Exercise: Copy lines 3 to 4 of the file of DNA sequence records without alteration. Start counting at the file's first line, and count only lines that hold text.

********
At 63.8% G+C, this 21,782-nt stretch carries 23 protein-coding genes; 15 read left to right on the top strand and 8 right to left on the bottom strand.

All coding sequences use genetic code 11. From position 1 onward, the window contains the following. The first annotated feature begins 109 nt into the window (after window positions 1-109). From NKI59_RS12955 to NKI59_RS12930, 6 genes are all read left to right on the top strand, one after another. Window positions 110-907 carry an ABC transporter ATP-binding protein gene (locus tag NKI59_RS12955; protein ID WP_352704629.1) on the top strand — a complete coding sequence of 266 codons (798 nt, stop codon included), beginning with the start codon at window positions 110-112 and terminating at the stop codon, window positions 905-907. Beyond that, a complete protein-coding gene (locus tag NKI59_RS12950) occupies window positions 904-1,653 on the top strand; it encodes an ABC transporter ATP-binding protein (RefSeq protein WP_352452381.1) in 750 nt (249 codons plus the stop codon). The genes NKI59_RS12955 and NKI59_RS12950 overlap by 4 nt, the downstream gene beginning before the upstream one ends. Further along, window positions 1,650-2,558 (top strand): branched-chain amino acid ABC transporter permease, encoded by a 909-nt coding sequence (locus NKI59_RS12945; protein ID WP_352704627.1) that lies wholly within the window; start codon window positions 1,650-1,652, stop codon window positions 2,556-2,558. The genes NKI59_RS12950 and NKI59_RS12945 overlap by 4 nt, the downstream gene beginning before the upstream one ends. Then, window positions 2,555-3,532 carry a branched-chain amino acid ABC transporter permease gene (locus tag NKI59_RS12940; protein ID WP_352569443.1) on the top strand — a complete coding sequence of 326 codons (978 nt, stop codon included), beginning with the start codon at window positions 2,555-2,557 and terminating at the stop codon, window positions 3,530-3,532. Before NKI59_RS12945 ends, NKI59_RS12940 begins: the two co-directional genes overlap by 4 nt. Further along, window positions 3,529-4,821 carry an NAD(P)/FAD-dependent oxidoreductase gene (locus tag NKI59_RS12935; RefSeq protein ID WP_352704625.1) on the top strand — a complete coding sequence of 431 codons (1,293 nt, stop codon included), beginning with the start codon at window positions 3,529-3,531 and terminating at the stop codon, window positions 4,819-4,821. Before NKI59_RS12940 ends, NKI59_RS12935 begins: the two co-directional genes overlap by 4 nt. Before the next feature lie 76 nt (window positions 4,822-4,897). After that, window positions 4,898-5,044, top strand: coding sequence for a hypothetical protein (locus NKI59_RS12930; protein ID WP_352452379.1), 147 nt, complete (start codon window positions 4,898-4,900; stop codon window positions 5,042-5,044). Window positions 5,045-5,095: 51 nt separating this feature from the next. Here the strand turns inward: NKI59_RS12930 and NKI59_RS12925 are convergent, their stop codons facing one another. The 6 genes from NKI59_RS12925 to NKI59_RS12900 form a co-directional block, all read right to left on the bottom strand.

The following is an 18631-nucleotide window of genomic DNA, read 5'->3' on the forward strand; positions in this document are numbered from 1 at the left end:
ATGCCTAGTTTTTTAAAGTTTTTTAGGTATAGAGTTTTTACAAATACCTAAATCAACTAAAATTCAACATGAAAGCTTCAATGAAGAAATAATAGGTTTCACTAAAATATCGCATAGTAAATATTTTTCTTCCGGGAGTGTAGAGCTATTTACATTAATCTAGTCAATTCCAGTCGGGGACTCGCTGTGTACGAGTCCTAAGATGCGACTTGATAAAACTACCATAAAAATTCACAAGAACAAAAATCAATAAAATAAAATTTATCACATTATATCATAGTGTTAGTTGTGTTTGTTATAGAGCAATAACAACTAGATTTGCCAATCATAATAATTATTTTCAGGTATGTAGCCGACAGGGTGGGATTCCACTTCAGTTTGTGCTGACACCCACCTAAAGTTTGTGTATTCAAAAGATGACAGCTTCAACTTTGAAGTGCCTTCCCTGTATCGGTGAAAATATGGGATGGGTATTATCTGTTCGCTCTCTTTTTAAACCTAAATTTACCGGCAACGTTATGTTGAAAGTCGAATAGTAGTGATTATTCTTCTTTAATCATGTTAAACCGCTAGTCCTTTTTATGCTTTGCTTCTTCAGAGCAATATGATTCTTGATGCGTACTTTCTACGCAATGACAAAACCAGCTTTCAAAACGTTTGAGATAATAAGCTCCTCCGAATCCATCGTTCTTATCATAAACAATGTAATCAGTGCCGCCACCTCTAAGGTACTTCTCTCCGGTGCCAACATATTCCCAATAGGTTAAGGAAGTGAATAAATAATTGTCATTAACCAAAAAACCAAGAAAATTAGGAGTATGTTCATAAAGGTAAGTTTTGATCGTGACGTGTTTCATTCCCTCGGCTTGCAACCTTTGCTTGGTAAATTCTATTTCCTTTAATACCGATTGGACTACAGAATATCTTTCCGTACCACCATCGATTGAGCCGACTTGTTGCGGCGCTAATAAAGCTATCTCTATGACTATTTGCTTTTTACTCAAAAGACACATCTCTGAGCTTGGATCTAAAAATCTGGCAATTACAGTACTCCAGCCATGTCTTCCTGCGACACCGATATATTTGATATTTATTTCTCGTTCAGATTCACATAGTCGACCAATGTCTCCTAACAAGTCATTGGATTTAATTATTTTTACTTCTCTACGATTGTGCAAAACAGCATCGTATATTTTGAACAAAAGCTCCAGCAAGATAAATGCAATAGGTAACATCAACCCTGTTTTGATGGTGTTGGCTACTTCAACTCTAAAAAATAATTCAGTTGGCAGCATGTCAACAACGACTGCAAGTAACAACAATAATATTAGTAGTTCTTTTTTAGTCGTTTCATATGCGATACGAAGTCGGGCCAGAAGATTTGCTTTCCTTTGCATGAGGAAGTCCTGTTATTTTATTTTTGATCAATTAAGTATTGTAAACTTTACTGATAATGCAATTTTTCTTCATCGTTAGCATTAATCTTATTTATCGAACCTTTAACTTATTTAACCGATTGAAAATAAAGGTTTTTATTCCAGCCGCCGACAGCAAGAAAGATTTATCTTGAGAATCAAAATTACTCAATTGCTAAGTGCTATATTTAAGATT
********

The following is an 18631-nucleotide window of genomic DNA, read 5'->3' on the forward strand; positions in this document are numbered from 1 at the left end:
ATGCCTAGTTTTTTAAAGTTTTTTAGGTATAGAGTTTTTACAAATACCTAAATCAACTAAAATTCAACATGAAAGCTTCAATGAAGAAATAATAGGTTTCACTAAAATATCGCATAGTAAATATTTTTCTTCCGGGAGTGTAGAGCTATTTACATTAATCTAGTCAATTCCAGTCGGGGACTCGCTGTGTACGAGTCCTAAGATGCGACTTGATAAAACTACCATAAAAATTCACAAGAACAAAAATCAATAAAATAAAATTTATCACATTATATCATAGTGTTAGTTGTGTTTGTTATAGAGCAATAACAACTAGATTTGCCAATCATAATAATTATTTTCAGGTATGTAGCCGACAGGGTGGGATTCCACTTCAGTTTGTGCTGACACCCACCTAAAGTTTGTGTATTCAAAAGATGACAGCTTCAACTTTGAAGTGCCTTCCCTGTATCGGTGAAAATATGGGATGGGTATTATCTGTTCGCTCTCTTTTTAAACCTAAATTTACCGGCAACGTTATGTTGAAAGTCGAATAGTAGTGATTATTCTTCTTTAATCATGTTAAACCGCTAGTCCTTTTTATGCTTTGCTTCTTCAGAGCAATATGATTCTTGATGCGTACTTTCTACGCAATGACAAAACCAGCTTTCAAAACGTTTGAGATAATAAGCTCCTCCGAATCCATCGTTCTTATCATAAACAATGTAATCAGTGCCGCCACCTCTAAGGTACTTCTCTCCGGTGCCAACATATTCCCAATAGGTTAAGGAAGTGAATAAATAATTGTCATTAACCAAAAAACCAAGAAAATTAGGAGTATGTTCATAAAGGTAAGTTTTGATCGTGACGTGTTTCATTCCCTCGGCTTGCAACCTTTGCTTGGTAAATTCTATTTCCTTTAATACCGATTGGACTACAGAATATCTTTCCGTACCACCATCGATTGAGCCGACTTGTTGCGGCGCTAATAAAGCTATCTCTATGACTATTTGCTTTTTACTCAAAAGACACATCTCTGAGCTTGGATCTAAAAATCTGGCAATTACAGTACTCCAGCCATGTCTTCCTGCGACACCGATATATTTGATATTTATTTCTCGTTCAGATTCACATAGTCGACCAATGTCTCCTAACAAGTCATTGGATTTAATTATTTTTACTTCTCTACGATTGTGCAAAACAGCATCGTATATTTTGAACAAAAGCTCCAGCAAGATAAATGCAATAGGTAACATCAACCCTGTTTTGATGGTGTTGGCTACTTCAACTCTAAAAAATAATTCAGTTGGCAGCATGTCAACAACGACTGCAAGTAACAACAATAATATTAGTAGTTCTTTTTTAGTCGTTTCATATGCGATACGAAGTCGGGCCAGAAGATTTGCTTTCCTTTGCATGAGGAAGTCCTGTTATTTTATTTTTGATCAATTAAGTATTGTAAACTTTACTGATAATGCAATTTTTCTTCATCGTTAGCATTAATCTTATTTATCGAACCTTTAACTTATTTAACCGATTGAAAATAAAGGTTTTTATTCCAGCCGCCGACAGCAAGAAAGATTTATCTTGAGAATCAAAATTACTCAATTGCTAAGTGCTATATTTAAGATT